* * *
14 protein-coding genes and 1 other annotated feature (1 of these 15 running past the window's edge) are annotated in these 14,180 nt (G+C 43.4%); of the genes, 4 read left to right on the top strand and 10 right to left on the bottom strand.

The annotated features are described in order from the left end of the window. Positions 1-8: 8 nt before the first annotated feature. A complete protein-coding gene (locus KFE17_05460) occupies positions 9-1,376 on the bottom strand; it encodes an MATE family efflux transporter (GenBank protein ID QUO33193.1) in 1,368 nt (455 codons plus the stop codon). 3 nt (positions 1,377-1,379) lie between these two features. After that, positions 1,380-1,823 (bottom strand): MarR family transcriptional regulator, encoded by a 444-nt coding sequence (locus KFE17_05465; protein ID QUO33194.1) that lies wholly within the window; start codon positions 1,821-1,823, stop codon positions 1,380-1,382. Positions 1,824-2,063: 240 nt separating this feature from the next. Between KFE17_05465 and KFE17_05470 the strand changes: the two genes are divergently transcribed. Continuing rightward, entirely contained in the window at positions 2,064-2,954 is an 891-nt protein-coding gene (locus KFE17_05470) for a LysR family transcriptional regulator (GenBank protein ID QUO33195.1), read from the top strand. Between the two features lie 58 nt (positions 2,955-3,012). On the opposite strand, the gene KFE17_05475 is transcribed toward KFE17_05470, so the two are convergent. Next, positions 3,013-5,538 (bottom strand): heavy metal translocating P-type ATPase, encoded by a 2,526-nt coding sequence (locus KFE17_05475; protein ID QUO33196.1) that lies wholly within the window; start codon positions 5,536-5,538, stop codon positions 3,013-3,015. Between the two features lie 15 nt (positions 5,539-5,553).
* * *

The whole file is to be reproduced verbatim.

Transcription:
14 protein-coding genes and 1 other annotated feature (1 of these 15 running past the window's edge) are annotated in these 14,180 nt (G+C 43.4%); of the genes, 4 read left to right on the top strand and 10 right to left on the bottom strand.

The annotated features are described in order from the left end of the window. Positions 1-8: 8 nt before the first annotated feature. A complete protein-coding gene (locus KFE17_05460) occupies positions 9-1,376 on the bottom strand; it encodes an MATE family efflux transporter (GenBank protein ID QUO33193.1) in 1,368 nt (455 codons plus the stop codon). 3 nt (positions 1,377-1,379) lie between these two features. After that, positions 1,380-1,823 (bottom strand): MarR family transcriptional regulator, encoded by a 444-nt coding sequence (locus KFE17_05465; protein ID QUO33194.1) that lies wholly within the window; start codon positions 1,821-1,823, stop codon positions 1,380-1,382. Positions 1,824-2,063: 240 nt separating this feature from the next. Between KFE17_05465 and KFE17_05470 the strand changes: the two genes are divergently transcribed. Continuing rightward, entirely contained in the window at positions 2,064-2,954 is an 891-nt protein-coding gene (locus KFE17_05470) for a LysR family transcriptional regulator (GenBank protein ID QUO33195.1), read from the top strand. Between the two features lie 58 nt (positions 2,955-3,012). On the opposite strand, the gene KFE17_05475 is transcribed toward KFE17_05470, so the two are convergent. Next, positions 3,013-5,538 (bottom strand): heavy metal translocating P-type ATPase, encoded by a 2,526-nt coding sequence (locus KFE17_05475; protein ID QUO33196.1) that lies wholly within the window; start codon positions 5,536-5,538, stop codon positions 3,013-3,015. Between the two features lie 15 nt (positions 5,539-5,553).